» Archive for category: ‘sexuality


Becoming Fathers

Category: sexuality

29 Sep 2015

becoming a father

The website ‘reproductive journeys in Malawi‘ presents the main findings of a 4 year research project on ‘Becoming a father’ in an online exhibition format.

Whereas the bulk of research in the field of reproductive health and rights focuses on women, ‘Becoming fathers’ shifts the analytical spotlight to men. Its main objective was ‘to explore Malawian men’s aspirations and experiences of having children, particularly from the vantage point of men’s involvement in their own and their partner’s reproductive health’, with the aim of helping to ‘contextualise the reproductive health issues that people experience in Karonga District, a rural area in the north of Malawi, and facilitate sharing and learning from that information.’

To this end, a methodology centred around ‘reproductive life stories’ was employed involving 55 men and their female partners. The material this generated (both visual and interview material) is presented bilingually (Chitumbuka and English) in a very engaging online exhibition and structured around ten themes. It starts with the theme of ‘boyhood aspirations‘ and closes with ‘finishing “the programme”‘, which refers to sterilisation. Other interesting themes include ‘childlessness‘, ‘outside pregnancies‘, ‘becoming a father’, and many more. The combination of beautiful photographs, short quotes and expanded quotes works particularly well. It gives a good overview of the main findings whilst it also gives a sense of the qualitative richness of the material. For example, the quote introducing the ‘becoming a father’ theme reads: ‘even before the arrival of his first born, a man may become a father to younger siblings or cousins’.

Another interesting feature of the project’s website is the inclusion of some fieldnotes in the ‘About‘ section and a useful commentary on language and translation. The fieldnotes illustrate very powerfully the context in which the research must be understood. The research was conducted in Chitumbuka (the main language of northern Malawi), whilst in transcribing the data influences of the English (‘jenda’ for gender) and Chichewa (the national language) were noted. In addition, another interesting point is made on how in everyday speech the research participants have appropriated development and committee speak. The case in point is the phrase ‘the programme’, used to refer to sterilisation (mostly of women).

posted by Roy Huijsmans

images

8 March marks the occasion of International Women’s Days. On this date, many events across the world are organized to celebrate women’s important and significant contributions to society, whilst other events highlight the continued gender-based inequalities and gender-based sufferings too many women face.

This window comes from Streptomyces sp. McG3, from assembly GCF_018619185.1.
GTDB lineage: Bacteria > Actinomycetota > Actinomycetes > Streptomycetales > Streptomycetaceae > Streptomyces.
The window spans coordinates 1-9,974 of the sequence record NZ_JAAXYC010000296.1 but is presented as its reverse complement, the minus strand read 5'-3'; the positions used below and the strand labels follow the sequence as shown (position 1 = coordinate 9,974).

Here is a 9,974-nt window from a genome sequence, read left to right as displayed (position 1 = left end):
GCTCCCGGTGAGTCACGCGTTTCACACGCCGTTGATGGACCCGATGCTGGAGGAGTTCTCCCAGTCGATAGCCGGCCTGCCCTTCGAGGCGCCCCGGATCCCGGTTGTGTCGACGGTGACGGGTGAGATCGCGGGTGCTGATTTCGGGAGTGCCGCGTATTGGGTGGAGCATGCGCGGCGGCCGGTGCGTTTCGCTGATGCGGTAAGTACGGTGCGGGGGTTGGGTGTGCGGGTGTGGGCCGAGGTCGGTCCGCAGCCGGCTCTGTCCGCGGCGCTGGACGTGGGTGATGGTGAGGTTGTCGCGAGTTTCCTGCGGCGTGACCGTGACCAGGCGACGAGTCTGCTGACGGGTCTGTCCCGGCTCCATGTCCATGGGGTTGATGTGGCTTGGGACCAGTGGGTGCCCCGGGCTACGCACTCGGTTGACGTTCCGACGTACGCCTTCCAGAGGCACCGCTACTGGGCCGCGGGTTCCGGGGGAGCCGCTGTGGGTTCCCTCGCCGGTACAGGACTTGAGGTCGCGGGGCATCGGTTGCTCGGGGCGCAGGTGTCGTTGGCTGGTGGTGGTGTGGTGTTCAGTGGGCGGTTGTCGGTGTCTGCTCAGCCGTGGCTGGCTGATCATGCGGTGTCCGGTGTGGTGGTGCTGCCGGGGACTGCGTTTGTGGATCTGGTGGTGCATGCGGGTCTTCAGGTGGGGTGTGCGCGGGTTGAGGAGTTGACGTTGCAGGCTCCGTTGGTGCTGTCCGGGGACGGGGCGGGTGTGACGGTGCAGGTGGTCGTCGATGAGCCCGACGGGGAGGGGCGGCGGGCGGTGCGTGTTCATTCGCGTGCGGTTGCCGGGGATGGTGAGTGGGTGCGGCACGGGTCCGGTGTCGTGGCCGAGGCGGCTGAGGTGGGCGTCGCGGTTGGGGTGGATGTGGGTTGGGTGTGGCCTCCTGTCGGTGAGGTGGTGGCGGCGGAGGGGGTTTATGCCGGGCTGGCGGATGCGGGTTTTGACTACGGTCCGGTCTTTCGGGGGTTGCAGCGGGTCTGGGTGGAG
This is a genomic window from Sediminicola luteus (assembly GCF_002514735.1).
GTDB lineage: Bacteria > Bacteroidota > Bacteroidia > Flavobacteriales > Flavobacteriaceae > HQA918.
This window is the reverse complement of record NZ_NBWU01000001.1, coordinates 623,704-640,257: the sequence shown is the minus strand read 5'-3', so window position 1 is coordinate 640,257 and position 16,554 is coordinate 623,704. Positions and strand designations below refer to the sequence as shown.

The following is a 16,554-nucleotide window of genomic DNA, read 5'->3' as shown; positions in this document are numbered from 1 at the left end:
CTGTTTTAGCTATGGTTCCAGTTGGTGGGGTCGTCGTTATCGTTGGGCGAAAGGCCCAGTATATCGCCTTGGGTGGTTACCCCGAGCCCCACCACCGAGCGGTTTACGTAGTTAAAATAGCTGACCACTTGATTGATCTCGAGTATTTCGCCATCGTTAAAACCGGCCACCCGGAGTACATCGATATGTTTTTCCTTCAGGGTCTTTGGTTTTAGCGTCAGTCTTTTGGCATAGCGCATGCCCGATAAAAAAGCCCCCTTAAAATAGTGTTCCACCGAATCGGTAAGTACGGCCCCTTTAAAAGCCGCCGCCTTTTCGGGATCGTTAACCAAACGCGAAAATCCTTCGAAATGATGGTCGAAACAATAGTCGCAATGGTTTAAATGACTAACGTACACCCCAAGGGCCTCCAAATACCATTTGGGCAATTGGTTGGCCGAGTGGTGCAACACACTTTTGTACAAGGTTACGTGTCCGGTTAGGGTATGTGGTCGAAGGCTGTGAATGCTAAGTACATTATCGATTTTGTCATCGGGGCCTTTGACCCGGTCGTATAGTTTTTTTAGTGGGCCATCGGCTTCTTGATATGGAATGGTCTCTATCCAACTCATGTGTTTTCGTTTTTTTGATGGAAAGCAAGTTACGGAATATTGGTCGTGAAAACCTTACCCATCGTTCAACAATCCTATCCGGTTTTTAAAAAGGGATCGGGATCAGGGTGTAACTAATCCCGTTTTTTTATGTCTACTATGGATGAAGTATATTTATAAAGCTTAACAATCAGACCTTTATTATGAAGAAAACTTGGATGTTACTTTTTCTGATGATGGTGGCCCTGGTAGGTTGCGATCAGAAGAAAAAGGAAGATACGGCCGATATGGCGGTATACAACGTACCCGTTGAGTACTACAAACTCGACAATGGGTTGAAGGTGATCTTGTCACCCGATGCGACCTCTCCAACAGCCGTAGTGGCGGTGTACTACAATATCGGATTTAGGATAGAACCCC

Much of this involves adult women. Yet, in practices concerning the advancement of women’s rights the girl child is often there, literally or imagined.

Article 39 of the United Nations Fourth World Conference on Women (Beijing, 1995) states that ‘the girl child of today is the woman of tomorrow’. This concern with the future continues to characterize much development practice concerning children and youth, and at times takes highly particular gendered forms. A good example is PLAN’s ‘Because I Am A Girl’ global campaign.

Marjaana Jauhola argues in her article entitled ‘The Girl Child of Today is the Woman of Tomorrow’: Fantasizing the adolescent girl as the future hope in post-tsunami reconstruction efforts in Aceh, Indonesia’ that such campaigns promote a development doctrine: ‘the right timing of events in adolescent girls’ life guarantees better futures’; thus a gendered age-normativity (see also picture above). Building on Sara Ahmed, who has unraveled the significant relationship that is constructed between ‘the girl’ and ‘the future woman’ in the Beijing document, Jauhola observes that ‘growing from a girl into a woman becomes a measure of ‘global development’, a move from underdevelopment to development. In this construction, the life course of a girl child becomes a wider metaphor for the progress of the ‘globe’.

For example, one area of action in the PLAN campaign is addressing ‘child marriage’. This is about making sure that girls do not marry before reaching age of majority (18 according to international standards), without questioning the heteronormative institution of marriage as an eventual destination. Drawing on work by Bruhm and Hurley, Jauhola points out that this projects (girl) children into a heteronormative future, which assumes that ‘childhood is essentially heterosexually determined’.

Campaigns like Because I am A Girl thus mobilise, in the words of Jauhola ‘discursive connections between heteronormativity and future, adolescence and gender, sexuality and citizenship’. In these ‘citizenship fantasies’ the girl-child functions as a site of limitless potential precisely because her future is not yet written. Returning again to Bruhm and Hurley, Jauhola points out that ‘the utopian fantasy is the property of adults, not necessarily of children’. Perhaps this is something to consider when celebrating International Women’s Day.

posted by Roy Huijsmans

ALL_IN

UNICEF and UNAIDS are learning that, in the fight against AIDS, they ignore adolescents at their peril. The UN organizations have released their latest statistics on HIV/AIDS worldwide, and they show impressive progress in most areas, with significant reductions in AIDS-related deaths — including the prevention of infant infection through aggressive mother-to-child transmission prevention. There is one glaring exception however: adolescents.